Stories of Neuroscience

Posted on April 6th, 2010 by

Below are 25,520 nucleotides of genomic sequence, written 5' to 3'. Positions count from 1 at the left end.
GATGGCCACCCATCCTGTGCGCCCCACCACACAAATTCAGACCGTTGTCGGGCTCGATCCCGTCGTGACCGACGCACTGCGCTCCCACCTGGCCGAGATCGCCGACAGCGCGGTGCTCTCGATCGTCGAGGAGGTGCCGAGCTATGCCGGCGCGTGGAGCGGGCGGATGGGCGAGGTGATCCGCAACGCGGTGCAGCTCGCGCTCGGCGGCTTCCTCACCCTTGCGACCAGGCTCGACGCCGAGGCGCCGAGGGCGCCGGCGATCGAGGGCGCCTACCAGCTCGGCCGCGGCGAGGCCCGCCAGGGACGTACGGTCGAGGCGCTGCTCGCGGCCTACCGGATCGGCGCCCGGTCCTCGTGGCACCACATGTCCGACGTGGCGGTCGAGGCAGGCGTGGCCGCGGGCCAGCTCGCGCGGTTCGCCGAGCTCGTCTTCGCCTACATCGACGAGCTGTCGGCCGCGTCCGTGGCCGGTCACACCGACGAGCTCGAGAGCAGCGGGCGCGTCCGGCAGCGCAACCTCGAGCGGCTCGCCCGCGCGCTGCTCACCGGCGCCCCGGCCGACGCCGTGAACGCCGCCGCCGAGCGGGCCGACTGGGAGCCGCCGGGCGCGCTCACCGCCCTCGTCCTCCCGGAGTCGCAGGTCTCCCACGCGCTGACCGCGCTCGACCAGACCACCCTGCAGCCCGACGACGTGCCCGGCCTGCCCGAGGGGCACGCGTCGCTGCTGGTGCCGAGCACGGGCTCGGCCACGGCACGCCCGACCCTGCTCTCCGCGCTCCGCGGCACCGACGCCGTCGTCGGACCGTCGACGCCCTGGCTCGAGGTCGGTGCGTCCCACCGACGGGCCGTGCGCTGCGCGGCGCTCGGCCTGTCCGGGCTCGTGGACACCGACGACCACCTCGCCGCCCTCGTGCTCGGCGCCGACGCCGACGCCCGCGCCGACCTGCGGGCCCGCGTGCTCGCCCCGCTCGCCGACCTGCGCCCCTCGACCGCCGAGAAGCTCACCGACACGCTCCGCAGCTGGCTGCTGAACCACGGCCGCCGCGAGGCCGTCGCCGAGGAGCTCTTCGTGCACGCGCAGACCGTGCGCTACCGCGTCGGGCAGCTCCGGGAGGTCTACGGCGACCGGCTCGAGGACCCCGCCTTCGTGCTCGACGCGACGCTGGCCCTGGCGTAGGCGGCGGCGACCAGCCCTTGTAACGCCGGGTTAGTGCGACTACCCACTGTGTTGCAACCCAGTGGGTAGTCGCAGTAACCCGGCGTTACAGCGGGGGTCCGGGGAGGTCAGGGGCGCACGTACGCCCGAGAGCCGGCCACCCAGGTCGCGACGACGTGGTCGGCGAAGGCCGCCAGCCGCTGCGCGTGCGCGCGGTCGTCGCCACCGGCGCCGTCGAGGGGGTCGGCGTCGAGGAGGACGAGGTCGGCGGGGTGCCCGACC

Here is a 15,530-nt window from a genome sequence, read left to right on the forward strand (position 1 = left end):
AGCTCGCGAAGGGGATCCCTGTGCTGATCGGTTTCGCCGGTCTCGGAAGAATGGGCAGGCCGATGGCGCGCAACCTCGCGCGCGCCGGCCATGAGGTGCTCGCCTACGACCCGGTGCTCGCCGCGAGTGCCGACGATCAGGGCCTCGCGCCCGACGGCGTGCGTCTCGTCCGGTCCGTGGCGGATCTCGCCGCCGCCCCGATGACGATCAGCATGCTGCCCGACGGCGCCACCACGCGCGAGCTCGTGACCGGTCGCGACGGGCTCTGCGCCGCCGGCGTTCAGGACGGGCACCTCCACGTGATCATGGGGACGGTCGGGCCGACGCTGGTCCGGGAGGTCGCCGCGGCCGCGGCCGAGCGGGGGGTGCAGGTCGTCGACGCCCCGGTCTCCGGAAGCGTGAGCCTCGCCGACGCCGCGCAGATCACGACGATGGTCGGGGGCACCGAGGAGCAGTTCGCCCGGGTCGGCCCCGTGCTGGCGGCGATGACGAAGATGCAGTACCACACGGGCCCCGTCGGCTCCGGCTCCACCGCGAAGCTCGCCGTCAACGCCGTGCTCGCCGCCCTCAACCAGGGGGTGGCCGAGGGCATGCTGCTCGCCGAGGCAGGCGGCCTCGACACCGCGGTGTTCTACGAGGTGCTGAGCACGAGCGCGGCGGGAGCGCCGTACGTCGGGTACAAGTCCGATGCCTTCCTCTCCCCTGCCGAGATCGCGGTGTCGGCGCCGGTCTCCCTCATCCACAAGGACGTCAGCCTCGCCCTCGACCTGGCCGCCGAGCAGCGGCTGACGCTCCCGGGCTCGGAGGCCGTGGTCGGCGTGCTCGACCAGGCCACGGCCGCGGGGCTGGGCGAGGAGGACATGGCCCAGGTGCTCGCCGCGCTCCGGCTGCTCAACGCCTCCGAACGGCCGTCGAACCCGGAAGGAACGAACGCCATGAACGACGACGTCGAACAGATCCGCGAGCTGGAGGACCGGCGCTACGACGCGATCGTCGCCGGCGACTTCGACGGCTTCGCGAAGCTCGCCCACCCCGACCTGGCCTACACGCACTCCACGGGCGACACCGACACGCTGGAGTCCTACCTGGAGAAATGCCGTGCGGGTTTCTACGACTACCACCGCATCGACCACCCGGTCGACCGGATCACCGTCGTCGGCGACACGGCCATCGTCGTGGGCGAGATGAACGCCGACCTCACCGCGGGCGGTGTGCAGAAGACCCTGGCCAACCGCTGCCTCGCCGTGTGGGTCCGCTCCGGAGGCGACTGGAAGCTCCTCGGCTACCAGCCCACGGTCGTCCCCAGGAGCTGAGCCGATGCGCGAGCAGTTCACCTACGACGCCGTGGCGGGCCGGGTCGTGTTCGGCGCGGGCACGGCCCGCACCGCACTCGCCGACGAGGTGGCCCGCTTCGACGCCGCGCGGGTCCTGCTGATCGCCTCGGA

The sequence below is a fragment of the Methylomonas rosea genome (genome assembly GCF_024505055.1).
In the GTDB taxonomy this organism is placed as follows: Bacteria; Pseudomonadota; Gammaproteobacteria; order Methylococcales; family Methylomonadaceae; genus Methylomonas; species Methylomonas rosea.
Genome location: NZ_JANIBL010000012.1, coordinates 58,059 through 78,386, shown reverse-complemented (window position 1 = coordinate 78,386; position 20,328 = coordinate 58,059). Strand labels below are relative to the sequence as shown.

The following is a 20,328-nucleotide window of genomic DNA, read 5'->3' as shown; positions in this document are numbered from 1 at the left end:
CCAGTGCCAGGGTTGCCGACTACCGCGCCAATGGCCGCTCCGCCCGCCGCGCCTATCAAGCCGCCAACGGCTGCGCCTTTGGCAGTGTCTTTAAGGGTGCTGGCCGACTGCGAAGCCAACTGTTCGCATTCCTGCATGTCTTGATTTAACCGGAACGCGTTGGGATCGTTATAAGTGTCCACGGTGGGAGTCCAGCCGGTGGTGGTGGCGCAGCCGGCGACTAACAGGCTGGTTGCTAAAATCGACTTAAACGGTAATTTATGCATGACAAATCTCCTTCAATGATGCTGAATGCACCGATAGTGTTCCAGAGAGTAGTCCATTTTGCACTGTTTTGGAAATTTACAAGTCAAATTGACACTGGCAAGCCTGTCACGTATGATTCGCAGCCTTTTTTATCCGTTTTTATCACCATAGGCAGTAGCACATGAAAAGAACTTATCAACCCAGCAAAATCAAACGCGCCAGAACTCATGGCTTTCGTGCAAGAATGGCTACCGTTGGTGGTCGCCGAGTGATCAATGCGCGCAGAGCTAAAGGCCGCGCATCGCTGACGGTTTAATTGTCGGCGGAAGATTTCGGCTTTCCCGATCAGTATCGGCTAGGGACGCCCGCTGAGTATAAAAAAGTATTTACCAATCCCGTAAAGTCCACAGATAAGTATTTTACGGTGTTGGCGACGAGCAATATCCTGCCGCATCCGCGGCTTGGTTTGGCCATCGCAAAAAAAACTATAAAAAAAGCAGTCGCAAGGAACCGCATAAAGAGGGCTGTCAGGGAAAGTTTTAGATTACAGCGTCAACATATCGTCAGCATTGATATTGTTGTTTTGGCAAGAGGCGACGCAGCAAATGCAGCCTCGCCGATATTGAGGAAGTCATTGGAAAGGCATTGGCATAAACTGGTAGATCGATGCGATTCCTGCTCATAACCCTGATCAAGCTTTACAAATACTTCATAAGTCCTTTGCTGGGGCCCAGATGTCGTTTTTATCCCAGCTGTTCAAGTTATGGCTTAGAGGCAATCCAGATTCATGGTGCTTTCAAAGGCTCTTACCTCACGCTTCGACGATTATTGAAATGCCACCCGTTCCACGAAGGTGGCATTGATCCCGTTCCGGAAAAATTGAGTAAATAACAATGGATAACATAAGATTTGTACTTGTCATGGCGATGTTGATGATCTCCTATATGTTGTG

To the reader of this blog it might seem strange that an English major would be in an introductory neuroscience class. Yep. Take that in for a moment, I realize it’s pretty crazy. But it’s definitely a good kind of crazy, a stepping-out-of-your boundaries crazy that opens your eyes to new ideas that you normally wouldn’t encounter. Let’s face it; the auditory fovea in bats is never mentioned when talking about the themes present in a novel by Charles Dickens, the two just don’t mix which has made my experience as an English major in a neuroscience class all the more exciting and interesting. What I really found interesting was one of my neuroscience professors referring to each different lecture as a story. Story? In creative writing and writing fiction we learned all about what makes a story good and how to write a good story yourself, but we didn’t talk about how behavioral neurobiology essentially tells the story of how cells in the brain and nervous system make these incredible connections with the outside world and influence behaviors. One of my favorite stories I have heard in that class was how the Black Ghost Knife fish produces its own electric charge to help it get an image of its world in the muddy Amazon river. For that class we even got the opportunity to work with these amazing fish and measure their electric currents ourselves and see how it changes when another object was placed in its electric field. That’s just one of the many stories I have learned this semester in my intro to neuroscience class, and I look forward to hearing many more this semester.


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